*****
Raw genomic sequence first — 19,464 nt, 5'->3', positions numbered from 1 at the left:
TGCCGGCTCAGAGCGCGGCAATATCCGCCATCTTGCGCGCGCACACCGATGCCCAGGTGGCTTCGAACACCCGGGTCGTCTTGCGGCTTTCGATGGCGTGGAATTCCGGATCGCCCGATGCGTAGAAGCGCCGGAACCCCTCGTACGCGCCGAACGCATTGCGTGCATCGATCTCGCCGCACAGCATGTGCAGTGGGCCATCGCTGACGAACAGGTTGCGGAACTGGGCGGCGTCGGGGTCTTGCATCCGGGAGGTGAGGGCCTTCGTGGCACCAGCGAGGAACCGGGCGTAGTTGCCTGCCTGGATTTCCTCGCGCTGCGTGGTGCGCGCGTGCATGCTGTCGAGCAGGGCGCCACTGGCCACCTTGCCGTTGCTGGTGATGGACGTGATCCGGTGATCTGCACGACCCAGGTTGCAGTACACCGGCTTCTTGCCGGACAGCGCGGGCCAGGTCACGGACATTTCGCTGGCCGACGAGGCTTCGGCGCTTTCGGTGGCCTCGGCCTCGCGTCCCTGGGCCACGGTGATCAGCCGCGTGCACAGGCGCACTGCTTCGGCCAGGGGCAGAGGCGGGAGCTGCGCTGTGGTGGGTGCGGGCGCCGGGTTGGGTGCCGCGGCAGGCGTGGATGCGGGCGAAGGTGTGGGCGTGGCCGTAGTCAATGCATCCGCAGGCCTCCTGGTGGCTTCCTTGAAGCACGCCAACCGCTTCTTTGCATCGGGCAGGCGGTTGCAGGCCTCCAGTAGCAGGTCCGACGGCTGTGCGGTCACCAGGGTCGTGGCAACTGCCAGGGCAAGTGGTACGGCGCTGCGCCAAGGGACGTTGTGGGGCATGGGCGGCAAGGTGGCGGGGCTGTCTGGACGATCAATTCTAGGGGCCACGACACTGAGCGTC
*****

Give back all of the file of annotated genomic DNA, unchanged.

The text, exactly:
Raw genomic sequence first — 19,464 nt, 5'->3', positions numbered from 1 at the left:
TGCCGGCTCAGAGCGCGGCAATATCCGCCATCTTGCGCGCGCACACCGATGCCCAGGTGGCTTCGAACACCCGGGTCGTCTTGCGGCTTTCGATGGCGTGGAATTCCGGATCGCCCGATGCGTAGAAGCGCCGGAACCCCTCGTACGCGCCGAACGCATTGCGTGCATCGATCTCGCCGCACAGCATGTGCAGTGGGCCATCGCTGACGAACAGGTTGCGGAACTGGGCGGCGTCGGGGTCTTGCATCCGGGAGGTGAGGGCCTTCGTGGCACCAGCGAGGAACCGGGCGTAGTTGCCTGCCTGGATTTCCTCGCGCTGCGTGGTGCGCGCGTGCATGCTGTCGAGCAGGGCGCCACTGGCCACCTTGCCGTTGCTGGTGATGGACGTGATCCGGTGATCTGCACGACCCAGGTTGCAGTACACCGGCTTCTTGCCGGACAGCGCGGGCCAGGTCACGGACATTTCGCTGGCCGACGAGGCTTCGGCGCTTTCGGTGGCCTCGGCCTCGCGTCCCTGGGCCACGGTGATCAGCCGCGTGCACAGGCGCACTGCTTCGGCCAGGGGCAGAGGCGGGAGCTGCGCTGTGGTGGGTGCGGGCGCCGGGTTGGGTGCCGCGGCAGGCGTGGATGCGGGCGAAGGTGTGGGCGTGGCCGTAGTCAATGCATCCGCAGGCCTCCTGGTGGCTTCCTTGAAGCACGCCAACCGCTTCTTTGCATCGGGCAGGCGGTTGCAGGCCTCCAGTAGCAGGTCCGACGGCTGTGCGGTCACCAGGGTCGTGGCAACTGCCAGGGCAAGTGGTACGGCGCTGCGCCAAGGGACGTTGTGGGGCATGGGCGGCAAGGTGGCGGGGCTGTCTGGACGATCAATTCTAGGGGCCACGACACTGAGCGTC